MYH-Associated Polyposis (MAP) (also called Multiple Adnomatous Polyposis)
MAP is very similar to attenuated familial adenomatous polyposis (AFAP) with a greatly increased risk for precancerous colorectal polyps and cancer. Duodenal polyps and other extracolonic features of FAP have been reported in patients with MAP, such as thyroid tumors, gastric fundic gland polyps, and other soft tissue tumors. For this reason, patients should follow screening and management guidelines for attenuated FAP.
MAP is an autosomal recessive condition, requiring mutations in both copies of the MYH gene to cause the disease. Siblings of an individual with MAP are therefore at 25% risk for also having MAP. The risk to children will depend on the genetic status of both parents. At a minimum, all of the children of an individual with MAP will be carriers for a single MYH gene mutation. Of note, carriers of a single MYH gene mutation are believed to have a 2-fold increased risk for colorectal cancer in the absence of polyposis. The probability of children having two MYH gene mutations causing MAP is the same as the carrier frequency in the population, which is believed to be 1-2%.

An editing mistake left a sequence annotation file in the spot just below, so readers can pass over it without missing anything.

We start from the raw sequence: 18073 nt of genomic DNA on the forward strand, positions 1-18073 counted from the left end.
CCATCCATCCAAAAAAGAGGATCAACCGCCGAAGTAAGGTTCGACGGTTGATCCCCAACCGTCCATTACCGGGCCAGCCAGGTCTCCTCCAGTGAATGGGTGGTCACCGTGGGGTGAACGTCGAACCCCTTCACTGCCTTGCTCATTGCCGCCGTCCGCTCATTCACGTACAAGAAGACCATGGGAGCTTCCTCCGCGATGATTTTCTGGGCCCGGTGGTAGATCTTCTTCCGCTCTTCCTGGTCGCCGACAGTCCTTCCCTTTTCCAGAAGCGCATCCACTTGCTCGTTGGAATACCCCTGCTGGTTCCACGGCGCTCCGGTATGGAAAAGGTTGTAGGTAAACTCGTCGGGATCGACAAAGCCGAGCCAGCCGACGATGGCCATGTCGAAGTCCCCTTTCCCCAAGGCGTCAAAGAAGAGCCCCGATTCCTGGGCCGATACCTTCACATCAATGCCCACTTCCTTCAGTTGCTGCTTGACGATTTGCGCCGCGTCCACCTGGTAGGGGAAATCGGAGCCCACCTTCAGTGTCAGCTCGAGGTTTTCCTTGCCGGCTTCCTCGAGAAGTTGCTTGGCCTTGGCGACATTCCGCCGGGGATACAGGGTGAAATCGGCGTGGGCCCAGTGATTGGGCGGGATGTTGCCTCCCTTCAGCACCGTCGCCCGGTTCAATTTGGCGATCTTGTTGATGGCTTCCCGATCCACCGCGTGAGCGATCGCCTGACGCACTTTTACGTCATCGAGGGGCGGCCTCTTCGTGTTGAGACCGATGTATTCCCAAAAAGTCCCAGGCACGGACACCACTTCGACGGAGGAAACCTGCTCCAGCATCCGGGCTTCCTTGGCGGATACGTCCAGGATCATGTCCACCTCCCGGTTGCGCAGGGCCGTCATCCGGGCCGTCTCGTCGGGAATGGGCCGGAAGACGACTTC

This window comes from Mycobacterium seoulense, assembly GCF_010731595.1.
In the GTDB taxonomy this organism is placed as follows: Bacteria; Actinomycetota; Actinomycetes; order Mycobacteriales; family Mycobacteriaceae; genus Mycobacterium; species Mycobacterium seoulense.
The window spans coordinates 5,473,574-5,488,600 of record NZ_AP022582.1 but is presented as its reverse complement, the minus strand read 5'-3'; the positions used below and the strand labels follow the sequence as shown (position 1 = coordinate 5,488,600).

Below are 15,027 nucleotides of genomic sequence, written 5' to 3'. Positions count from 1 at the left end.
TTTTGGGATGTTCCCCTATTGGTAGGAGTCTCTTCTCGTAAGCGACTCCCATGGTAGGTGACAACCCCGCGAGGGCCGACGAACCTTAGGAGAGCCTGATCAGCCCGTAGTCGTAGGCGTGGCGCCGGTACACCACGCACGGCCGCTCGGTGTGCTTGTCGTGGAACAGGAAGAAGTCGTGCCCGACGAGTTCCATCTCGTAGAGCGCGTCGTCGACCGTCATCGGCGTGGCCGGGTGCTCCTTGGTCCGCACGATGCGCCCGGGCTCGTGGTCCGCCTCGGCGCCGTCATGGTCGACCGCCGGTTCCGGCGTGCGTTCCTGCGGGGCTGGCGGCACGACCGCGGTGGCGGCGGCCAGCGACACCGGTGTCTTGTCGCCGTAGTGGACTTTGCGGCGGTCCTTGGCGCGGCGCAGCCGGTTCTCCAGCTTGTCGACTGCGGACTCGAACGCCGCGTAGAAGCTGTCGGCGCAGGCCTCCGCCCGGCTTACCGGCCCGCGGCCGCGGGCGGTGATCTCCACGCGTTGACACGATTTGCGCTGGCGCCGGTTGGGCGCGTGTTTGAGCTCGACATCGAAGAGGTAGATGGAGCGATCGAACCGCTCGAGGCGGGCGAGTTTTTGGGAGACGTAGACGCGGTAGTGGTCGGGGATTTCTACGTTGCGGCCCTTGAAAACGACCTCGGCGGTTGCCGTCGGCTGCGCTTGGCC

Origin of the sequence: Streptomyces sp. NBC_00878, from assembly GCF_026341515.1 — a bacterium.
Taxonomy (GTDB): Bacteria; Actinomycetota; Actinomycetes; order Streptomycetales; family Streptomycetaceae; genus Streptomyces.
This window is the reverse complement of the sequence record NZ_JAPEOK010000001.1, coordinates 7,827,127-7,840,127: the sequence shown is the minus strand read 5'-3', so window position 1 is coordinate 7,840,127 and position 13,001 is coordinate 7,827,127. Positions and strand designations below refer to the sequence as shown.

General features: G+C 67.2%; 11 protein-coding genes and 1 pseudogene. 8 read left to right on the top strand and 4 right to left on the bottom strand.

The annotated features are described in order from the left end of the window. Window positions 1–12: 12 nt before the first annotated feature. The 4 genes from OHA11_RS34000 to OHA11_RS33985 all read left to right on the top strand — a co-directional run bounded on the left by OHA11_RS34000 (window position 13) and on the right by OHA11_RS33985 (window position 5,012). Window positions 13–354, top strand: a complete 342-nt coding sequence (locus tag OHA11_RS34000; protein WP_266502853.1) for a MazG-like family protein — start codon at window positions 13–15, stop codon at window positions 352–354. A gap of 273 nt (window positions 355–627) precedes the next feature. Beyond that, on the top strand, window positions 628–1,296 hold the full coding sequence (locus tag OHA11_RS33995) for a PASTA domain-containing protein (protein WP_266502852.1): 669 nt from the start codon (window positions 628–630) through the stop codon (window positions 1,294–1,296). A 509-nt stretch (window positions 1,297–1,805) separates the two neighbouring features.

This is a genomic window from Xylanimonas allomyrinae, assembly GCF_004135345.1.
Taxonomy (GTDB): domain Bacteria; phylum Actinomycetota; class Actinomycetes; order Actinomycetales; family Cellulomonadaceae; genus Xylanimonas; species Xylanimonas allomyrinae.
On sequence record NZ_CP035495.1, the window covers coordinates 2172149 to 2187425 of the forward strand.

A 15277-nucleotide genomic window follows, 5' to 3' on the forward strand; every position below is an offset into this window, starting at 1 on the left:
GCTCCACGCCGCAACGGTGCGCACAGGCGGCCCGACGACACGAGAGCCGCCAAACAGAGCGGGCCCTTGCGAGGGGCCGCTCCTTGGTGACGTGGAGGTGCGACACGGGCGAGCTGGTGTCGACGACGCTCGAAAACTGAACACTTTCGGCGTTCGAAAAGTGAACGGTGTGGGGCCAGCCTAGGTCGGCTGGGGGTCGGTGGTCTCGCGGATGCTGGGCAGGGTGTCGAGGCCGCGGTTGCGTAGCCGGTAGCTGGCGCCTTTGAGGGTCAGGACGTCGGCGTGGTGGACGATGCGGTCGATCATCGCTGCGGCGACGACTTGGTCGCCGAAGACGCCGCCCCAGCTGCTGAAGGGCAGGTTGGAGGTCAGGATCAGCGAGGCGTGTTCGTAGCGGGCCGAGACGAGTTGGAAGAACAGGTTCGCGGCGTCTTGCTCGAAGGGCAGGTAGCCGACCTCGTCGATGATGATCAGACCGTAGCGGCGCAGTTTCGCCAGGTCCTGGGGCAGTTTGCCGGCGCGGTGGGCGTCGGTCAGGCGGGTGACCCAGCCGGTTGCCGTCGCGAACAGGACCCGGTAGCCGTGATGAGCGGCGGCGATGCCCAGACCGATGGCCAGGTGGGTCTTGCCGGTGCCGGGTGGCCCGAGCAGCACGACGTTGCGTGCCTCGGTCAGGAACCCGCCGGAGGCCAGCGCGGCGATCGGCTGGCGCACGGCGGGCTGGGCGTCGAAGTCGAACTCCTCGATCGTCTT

American Society of Clinical Oncology http://www.cancer.net/cancer-types/myh-associated-polyposis
Mount Sinai Hospital http://www.zanecohencentre.com/gi-cancers/diseases/map
Hereditary Colon Cancer Takes Guts http://www.hcctakesguts.org